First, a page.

Bromine Azide1

BrN3

[13973-87-0]  · BrN3  · Bromine Azide  · (MW 121.92)

(used like Iodine Azide in additions to multiple bonds;1-5 for introduction of the azide function;1-5 in synthesis of aziridines,3,6,7 vinyl azides,4a and azirines7)

Alternate Name: azido bromide.

Physical Data: orange-red liquid, mp -45 °C;1b explosive when neat;8 therefore should be prepared in situ in solution. Odor resembles that of the free halogen.

Solubility: sol most organic solvents.

Analysis of Reagent Purity: by titrimetric analysis.1b

Preparative Methods: BrN3 is not available commercially, but can be prepared in situ from NaN3, Br2, and HCl, preferably in CH2Cl2 or ether.2 It can also be prepared from NBS, HN3, and t-BuOH in CHCl33a or from NBS and NaN3 in DME-H2O.3b Typical procedure for addition to alkenes:2 to a well-stirred slurry of 32.5 g (0.5 mol) of NaN3 in 100 mL of CH2Cl2 (or pentane) at 0 °C add 25 mL of 30% aq HCl, followed by 8.0 g (0.1 mol) of Br2. After 30-60 min of further stirring, decant and dry the organic layer. Add 0.1 mol of alkene in MeNO2 (ionic addition) or pentane (radical addition). Warm the mixture to 20 °C and stir for 8-24 h, then wash in turn with water and 5% aq sodium thiosulfate until colorless, and chromatograph (neutral alumina) or crystallize to afford the bromoazide adduct in 35-95% yield.

Handling, Storage, and Precautions: explosive liquid1b (see Iodine Azide); use in a fume hood. After reaction with multiple bonds, the mixture should be washed with sodium bisulfite until colorless, to destroy excess BrN3. Dilute solutions of BrN3 in organic solvents can generally be handled safely.1b Keep away from strong reducing agents.

Additions to Alkenes.

Additions of BrN3 to alkenes are much more influenced by solvent polarity than additions of IN3 and lead to different regioisomeric adducts, depending upon the polarity of the solvent. Ionic additions, proceeding via a three-membered ring bromonium species, are achieved in polar solvents, such as MeNO2-CH2Cl2, or in the presence of acid catalysts and are usually stereospecific for aliphatic alkenes. Radical additions proceed by N3 radical attack on the C=C double bond and are favored in nonpolar solvents such as pentane, in the presence of light or radical initiators, or when the reaction mixture is purged with N2 to remove O2, a radical inhibitor. Thus styrene reacts with BrN3 in MeNO2 to produce the regioisomer opposite to that formed in pentane solution (eq 1).2

Such differences also exist for the behavior of IN3 vs. BrN3. Thus while IN3 addition in MeCN to benzo[b]thiophene 1,1-dioxide leads to the trans-3-azido-2-iodo adduct, BrN3 addition in CH2Cl2 affords the trans-2-azido-3-bromo product.9

In polar solvents the addition of BrN3 to simple alkenes, such as cis- and trans-2-butene, proceeds stereospecifically anti.2 Steroid 2-enes2 and 5-enes3a afford the b-azido-a-bromo diaxial adducts via a-bromonium species, while radical addition to 2-cholestene gives a mixture of regioisomers (eq 2).

On the other hand, BrN3 additions to steroid enones can lead to a-azido-b-bromo steroids or to cis adducts. Thus podocarp-6-enes give 7a-azido-6b-bromo adducts.5b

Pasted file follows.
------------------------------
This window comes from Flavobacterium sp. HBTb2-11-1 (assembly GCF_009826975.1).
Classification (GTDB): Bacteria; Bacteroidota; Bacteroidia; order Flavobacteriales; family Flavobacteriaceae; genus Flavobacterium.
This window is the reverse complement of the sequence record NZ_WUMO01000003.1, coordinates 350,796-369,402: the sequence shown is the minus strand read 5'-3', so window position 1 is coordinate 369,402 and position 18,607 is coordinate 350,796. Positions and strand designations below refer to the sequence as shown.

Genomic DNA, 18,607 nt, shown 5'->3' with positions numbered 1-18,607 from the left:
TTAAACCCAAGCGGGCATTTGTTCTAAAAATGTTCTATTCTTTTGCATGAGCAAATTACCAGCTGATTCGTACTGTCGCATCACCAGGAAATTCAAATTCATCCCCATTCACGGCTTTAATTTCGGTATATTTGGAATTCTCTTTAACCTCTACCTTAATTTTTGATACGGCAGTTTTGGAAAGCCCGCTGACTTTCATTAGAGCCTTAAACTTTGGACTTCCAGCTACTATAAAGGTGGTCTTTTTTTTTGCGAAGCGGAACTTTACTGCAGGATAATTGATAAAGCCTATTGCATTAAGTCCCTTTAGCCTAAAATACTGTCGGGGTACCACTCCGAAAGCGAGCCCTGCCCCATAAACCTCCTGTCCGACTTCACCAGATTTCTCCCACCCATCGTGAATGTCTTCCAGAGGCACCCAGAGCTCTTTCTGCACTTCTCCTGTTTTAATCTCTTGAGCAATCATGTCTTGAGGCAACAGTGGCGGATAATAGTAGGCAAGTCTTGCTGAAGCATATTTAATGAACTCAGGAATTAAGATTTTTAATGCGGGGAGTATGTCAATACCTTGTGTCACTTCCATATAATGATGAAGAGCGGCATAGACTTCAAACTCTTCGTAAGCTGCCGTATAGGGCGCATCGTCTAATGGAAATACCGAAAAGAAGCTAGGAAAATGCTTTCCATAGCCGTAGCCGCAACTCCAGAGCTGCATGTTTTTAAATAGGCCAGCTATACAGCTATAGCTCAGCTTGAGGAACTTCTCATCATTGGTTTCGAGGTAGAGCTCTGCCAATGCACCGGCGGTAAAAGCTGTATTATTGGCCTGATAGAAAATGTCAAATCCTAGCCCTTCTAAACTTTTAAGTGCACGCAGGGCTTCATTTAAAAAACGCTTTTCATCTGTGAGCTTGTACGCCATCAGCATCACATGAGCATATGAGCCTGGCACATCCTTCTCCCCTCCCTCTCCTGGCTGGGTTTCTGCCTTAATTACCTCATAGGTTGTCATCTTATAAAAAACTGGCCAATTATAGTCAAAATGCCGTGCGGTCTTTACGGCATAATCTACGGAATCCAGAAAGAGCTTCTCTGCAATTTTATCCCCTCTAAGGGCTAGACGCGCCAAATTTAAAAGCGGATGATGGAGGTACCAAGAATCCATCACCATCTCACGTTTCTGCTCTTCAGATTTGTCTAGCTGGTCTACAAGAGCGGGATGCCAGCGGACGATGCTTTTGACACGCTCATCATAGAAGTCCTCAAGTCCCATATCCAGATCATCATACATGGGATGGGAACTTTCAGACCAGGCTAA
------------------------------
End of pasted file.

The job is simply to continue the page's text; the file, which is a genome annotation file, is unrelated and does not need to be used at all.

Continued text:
Enol ethers lead to formation of a-azido ethers as a mixture of stereoisomers.2 However, reaction of sugar 2-enes with BrN3 in the presence of Dibenzoyl Peroxide (radical reaction) led, after treatment with Mercury(II) Acetate, to formation of 2-acetoxy-3-azido sugars.10

Aromatic or other substituents on a double bond, which can stabilize a positive charge well, can lead to a mixture of stereoisomers.2b In polar nucleophilic solvents (MeCN, DMF, HOAc, MeOH), reaction of BrN3 with alkenes leads to solvent participation (eq 3).11

While ionic addition of BrN3 to 3,3,3-triphenylpropene proceeds with phenyl migration, the radical addition to this alkene gives mainly the unrearranged product.12

Addition of BrN3 to allenes at -65 °C leads, like IN3, to a mixture of allylic azides, while addition at rt apparently proceeds via radicals to afford an unstable vicinal diazide.13

Synthesis of Aziridines.

BrN3 addition to alkenes, followed by reduction with LAH or Ph3P-H2O, is a convenient method for the synthesis of aziridines (eq 4).3,14

Synthesis of Vinyl Azides and Azirines.

Bases, like Potassium t-Butoxide, cause stereospecific elimination of HBr from the adducts; the resulting vinyl azides4a provide useful routes for the synthesis of azirines or ketones, or for amination of aromatic compounds (see Iodine Azide).


1. (a) Hassner, A. ACR 1971, 4, 9. (b) Dehnicke, K. Adv. Inorg. Chem. Radiochem. 1983, 26, 169.
2. (a) Hassner, A.; Boerwinkle, F. JACS 1968, 90, 216. (b) Hassner, A.; Boerwinkle, F. P.; Levy, A. B. JACS 1970, 92, 4879.
3. (a) Drefahl, G.; Ponsold, K.; Eichhorn, D. CB 1968, 101, 1633. (b) van Ende, D.; Krief, A. AG(E) 1974, 13, 279.
4. (a) L'abbé, G.; Hassner, A. AG(E) 1971, 10, 98. (b) Hassner, A. MOC 1990, E16a/2, 1243.
5. (a) Carlon, F. E.; Draper, R. W. JCS(P1) 1983, 2793. (b) Cambie, R. C.; Robertson, J. D.; Rutledge, P. S.; Woodgate, P. D. AJC 1982, 35, 863.
6. Lion, C.; Boukou-Poba, J-P.; Saumtally, I. BSB 1987, 96, 711.
7. Hassner, A.; Matthews, G. J.; Fowler, W. F. JACS 1969, 91, 5046.
8. (a) Spencer, D. A. JCS 1925, 127, 216. (b) Coombe, R. D. JCP 1983, 79, 254.
9. Tamura, Y.; Tsunekawa, M.; Bayomi, S. M. M.; Kwon, S.; Ikeda, M. H 1982, 19, 1935.
10. Bovin, N. V.; Zurabyan, S. E.; Khorlin, A. Y. Carbohydr. Res. 1981, 98, 25.
11. Boerwinkle, F.; Hassner, A. TL 1968, 3921.
12. Hassner, A.; Teeter, J. S. JOC 1971, 36, 2176.
13. Hassner, A,; Keogh, J. JOC 1986, 51, 2767.
14. Parish, E. J.; Nes, W. D. SC 1988, 18, 221.

Alfred Hassner

Bar-Ilan University, Ramat-Gan, Israel



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